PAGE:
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Implications of shortwave cloud forcing and feedbacks in the Southern Ocean

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Measurements of the incident solar radiation taken during the Antarctic Remote Ice Sensing Experiment (ARISE) aboard the R/V Aurora Australis in the Southern Ocean and springtime Antarctic ice pack are analyzed together with all-sky cloud imagery to determine the incident shortwave cloud radiative forcing at the surface. For most solar zenith angles (Z < 82°) in this dataset, the primary shortwave cloud effect is to induce cooling of the surface; as the sun approaches the horizon, however, the shortwave effects become negligible or even positive. The clear-sky atmospheric transmissivity over the length of the cruise is 0.91, a value comparable to those derived from measurements taken at various locations in the Arctic during daylight periods. Although the presence of clouds has a great effect on the surface heat budget and provides a negative shortwave feedback that may stabilize the polar atmosphere, the effect on the photosynthetically active radiation available to ice algae is relatively small in comparison to the effects of even small amounts of snow on sea ice.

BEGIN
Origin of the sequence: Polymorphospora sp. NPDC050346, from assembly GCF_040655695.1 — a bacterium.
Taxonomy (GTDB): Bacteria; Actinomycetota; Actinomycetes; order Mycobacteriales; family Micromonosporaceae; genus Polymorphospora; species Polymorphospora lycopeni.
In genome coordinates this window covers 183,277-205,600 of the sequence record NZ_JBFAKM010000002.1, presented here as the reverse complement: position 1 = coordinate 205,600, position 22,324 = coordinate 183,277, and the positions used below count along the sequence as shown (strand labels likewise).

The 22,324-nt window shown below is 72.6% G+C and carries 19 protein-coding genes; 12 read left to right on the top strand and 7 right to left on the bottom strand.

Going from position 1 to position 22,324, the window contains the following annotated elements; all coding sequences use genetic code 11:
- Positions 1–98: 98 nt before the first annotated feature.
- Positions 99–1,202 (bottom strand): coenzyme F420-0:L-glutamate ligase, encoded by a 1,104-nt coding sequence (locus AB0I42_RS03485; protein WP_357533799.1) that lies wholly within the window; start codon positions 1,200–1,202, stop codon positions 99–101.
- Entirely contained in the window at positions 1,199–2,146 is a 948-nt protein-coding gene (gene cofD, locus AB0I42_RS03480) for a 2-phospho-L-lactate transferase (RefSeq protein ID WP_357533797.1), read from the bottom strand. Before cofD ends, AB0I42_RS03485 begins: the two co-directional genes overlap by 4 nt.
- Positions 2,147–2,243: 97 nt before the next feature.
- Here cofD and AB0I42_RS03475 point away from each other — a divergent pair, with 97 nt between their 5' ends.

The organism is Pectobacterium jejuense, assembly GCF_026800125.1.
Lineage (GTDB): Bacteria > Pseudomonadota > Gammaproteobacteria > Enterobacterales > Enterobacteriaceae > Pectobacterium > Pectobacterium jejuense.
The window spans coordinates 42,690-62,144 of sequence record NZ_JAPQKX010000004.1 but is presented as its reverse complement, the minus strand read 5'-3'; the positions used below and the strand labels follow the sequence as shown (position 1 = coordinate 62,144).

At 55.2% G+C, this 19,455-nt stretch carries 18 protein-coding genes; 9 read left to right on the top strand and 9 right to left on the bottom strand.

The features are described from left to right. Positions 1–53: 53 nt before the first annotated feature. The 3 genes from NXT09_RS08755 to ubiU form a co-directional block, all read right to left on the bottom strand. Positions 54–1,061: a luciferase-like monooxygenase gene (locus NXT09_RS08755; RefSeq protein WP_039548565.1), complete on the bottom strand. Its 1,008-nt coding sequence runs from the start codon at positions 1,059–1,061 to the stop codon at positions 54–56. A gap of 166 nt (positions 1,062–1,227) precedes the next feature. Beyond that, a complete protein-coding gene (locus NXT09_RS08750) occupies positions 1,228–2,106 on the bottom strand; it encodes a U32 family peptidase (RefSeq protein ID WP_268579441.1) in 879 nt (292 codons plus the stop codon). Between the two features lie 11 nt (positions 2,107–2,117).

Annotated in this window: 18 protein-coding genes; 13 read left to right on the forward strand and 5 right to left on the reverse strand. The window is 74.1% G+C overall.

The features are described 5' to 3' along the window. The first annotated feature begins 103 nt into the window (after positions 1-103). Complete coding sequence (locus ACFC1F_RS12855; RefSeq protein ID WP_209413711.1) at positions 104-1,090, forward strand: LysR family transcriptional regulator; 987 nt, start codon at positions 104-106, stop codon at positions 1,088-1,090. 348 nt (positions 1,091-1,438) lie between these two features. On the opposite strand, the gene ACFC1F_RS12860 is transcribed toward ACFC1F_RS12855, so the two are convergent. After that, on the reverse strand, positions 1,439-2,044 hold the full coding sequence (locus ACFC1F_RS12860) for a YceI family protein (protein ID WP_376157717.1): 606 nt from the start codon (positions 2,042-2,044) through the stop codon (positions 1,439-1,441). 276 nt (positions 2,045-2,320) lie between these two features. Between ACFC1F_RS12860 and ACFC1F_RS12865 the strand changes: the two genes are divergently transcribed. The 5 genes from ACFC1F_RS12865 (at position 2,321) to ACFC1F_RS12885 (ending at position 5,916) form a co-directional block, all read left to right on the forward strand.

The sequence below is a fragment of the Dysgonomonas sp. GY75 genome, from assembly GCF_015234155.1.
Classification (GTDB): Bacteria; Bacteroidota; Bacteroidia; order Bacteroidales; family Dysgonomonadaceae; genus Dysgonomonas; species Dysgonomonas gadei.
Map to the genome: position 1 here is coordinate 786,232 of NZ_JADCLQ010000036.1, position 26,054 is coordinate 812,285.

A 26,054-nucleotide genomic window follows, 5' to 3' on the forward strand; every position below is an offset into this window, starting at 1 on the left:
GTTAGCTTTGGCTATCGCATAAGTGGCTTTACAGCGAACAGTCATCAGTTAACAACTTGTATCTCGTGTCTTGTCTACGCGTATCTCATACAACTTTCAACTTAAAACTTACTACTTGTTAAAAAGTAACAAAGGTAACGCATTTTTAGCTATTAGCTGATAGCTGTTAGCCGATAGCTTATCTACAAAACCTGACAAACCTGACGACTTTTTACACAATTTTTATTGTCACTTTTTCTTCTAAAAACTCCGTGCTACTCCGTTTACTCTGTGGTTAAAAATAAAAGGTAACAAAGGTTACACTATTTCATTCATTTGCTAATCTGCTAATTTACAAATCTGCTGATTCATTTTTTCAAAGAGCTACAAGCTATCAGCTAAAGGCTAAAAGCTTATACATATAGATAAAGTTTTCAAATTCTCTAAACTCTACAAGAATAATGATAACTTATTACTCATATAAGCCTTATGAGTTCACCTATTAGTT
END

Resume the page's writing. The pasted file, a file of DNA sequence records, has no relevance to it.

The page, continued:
Document Type: Research Article


Publication date: 2006-11-01

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  • The Annals of Glaciology is a peer-reviewed, thematic journal published 2 to 4 times a year by the International Glaciological Society (IGS). Publication frequency is determined and volume/issue numbers assigned by the IGS Council on a year-to-year basis and with a lead time of 3 to 4 years. The Annals of Glaciology is included in the ISI Science Citation Index from volume 50, number 50 onwards.

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